Average drop of 30 mg/dl in one month
  • 2-Hour post-prandial blood glucose: 68-78 mg/dl
    Average drop of 52 mg/dl

 

Even after Matt loss a hundred pounds and I lost at least 60 back in 2006 (and the weight stayed off), I could not get my blood glucose into a GOOD range, and I could not get the fat off my waistline. I had what folks call an apple shape.

The apple shape is already gone. I have no belly bulge. I don’t have that spiffy inward curve I once had, but I’ve discovered this month that that may be within reach again, too.

As a teenager and young woman, I was tubular. The boy I liked most in high school once told me that if I stood sideways and stuck out my tongue, I’d look like a zipper. (You never quite get over something like that.)

I’d love to have the 22″ waist I had when I was nineteen back, but after three kids, that’s not going to happen. Getting a waistline under thirty, though? Getting the fat out of my liver and off my abdomen, adding some muscle — oh, yeah.

Incidentally and slightly off topic, I’m now back to doing both guy pushups (no knees, just straight back, hands and toes) and squats again because the increase in energy has to go somewhere, and it might as well go into doing something useful. Building muscle is always useful.

Status right now? I haven’t eaten for a couple of days. I’m not hungry. I just wrote this really long post, and then I’m going to go get some coffee and get some real work done.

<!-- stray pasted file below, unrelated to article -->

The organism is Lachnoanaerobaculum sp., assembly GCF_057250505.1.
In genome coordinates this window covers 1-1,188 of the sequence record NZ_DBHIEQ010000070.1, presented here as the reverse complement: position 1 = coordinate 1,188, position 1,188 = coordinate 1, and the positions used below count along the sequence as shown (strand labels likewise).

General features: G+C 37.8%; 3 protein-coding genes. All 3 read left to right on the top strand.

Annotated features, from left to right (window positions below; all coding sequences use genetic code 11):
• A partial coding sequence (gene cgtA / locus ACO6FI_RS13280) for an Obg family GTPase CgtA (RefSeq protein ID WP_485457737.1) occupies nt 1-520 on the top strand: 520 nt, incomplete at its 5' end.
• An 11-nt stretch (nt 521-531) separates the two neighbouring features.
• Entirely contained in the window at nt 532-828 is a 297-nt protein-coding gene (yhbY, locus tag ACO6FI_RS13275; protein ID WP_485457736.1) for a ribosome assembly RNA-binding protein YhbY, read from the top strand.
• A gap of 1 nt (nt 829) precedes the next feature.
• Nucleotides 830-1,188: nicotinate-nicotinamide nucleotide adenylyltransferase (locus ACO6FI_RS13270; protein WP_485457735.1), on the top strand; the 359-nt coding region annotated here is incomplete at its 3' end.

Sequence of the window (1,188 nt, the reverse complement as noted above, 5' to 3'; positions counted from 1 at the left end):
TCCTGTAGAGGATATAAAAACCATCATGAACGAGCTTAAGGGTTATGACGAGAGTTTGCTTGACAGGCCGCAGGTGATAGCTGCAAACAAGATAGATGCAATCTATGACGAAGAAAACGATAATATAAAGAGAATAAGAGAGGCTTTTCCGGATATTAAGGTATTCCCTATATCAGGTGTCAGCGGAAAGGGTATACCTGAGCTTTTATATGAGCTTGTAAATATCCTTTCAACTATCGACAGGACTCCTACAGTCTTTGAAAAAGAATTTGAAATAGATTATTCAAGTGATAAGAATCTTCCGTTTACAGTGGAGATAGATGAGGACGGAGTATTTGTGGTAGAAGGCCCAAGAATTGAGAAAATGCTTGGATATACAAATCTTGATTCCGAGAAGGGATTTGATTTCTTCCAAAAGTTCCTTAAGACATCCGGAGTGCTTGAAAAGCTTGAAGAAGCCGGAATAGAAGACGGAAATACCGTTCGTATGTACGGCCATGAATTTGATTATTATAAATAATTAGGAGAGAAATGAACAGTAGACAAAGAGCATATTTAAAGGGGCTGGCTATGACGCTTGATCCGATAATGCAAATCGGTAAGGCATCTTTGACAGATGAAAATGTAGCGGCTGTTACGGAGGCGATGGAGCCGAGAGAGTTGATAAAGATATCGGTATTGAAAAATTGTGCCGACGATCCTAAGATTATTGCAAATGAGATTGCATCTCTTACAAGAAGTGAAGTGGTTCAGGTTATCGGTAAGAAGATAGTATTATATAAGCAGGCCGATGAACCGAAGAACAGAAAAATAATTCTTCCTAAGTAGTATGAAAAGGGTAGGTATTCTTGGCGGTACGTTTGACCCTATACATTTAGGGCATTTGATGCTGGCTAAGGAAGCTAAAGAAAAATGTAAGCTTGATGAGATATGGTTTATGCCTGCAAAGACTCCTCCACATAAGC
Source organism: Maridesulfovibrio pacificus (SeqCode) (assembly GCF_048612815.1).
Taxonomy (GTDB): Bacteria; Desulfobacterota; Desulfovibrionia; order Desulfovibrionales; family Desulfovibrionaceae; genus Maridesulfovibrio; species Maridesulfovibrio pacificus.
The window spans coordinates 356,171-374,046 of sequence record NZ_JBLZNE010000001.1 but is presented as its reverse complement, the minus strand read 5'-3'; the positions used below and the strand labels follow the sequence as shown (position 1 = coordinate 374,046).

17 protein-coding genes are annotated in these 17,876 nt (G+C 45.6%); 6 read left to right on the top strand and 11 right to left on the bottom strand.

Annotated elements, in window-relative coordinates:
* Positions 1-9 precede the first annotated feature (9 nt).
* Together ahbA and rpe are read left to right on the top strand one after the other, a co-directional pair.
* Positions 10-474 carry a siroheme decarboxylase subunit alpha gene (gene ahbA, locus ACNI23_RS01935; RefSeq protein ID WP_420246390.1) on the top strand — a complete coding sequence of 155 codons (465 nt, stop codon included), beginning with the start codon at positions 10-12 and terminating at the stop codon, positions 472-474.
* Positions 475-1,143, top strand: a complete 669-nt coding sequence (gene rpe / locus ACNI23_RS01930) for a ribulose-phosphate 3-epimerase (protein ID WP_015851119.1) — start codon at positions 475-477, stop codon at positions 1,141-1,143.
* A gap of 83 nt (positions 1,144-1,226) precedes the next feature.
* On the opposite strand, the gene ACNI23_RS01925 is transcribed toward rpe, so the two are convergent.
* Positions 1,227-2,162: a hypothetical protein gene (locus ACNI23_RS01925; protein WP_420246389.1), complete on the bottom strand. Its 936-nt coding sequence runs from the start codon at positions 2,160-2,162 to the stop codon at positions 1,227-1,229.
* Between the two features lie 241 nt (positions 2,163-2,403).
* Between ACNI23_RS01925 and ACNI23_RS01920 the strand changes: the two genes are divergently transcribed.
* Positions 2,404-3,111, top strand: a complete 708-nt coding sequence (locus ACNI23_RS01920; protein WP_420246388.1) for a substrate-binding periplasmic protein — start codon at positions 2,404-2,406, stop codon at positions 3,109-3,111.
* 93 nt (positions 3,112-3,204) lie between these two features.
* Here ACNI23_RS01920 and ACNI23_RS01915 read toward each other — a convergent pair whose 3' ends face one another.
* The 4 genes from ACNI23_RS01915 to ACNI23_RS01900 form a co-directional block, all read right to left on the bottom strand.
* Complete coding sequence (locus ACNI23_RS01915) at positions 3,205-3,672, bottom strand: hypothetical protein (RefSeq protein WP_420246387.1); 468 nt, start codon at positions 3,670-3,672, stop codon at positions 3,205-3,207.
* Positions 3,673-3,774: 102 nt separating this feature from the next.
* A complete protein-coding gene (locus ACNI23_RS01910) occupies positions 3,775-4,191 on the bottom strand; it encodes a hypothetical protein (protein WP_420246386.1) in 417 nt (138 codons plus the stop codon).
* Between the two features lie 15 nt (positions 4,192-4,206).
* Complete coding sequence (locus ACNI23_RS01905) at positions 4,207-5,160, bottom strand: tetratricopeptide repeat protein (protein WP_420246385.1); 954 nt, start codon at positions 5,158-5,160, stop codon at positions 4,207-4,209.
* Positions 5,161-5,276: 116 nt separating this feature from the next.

We have a birthday/Mother’s Day party we have to go to today where I’m going to have to deal with a bunch of food outside my eating zone. So, following Fung’s advice, I’ll enjoy the party, eat the goodies… and tomorrow I’ll fast again.

One month in, I’m seeing amazing results, I have not suffered, I have not been hungry, and I have made enormous inroads into regaining the health I want to maintain for the rest of my life. And… wait for it…

This is the easiest damn thing I’ve ever done.

IMPORTANT NOTE: I got these results from eating a ketogenic diet, and from daily intermittent fasting mixed with occasional multi-day fasting over a period of 30 days. I was taking no medication for any medical condition, so could do this without medical supervision.

The Complete Guide to Fasting

The Complete Guide to Fasting

If you’re taking ANY prescription medications, you’re going to have to consult with your doctor before trying something like this. Buy your doctor a copy of The Complete Guide to Fasting if you have to, and if you get resistance or the doctor things you’re insane or full of shit, take the copy back and find another doctor.

This is not an affiliate link: I’m recommending the book because it’s helping me. I will not make a dime if you buy the book.

Contents © Holly Lisle. https://hollylisle.com All Rights Reserved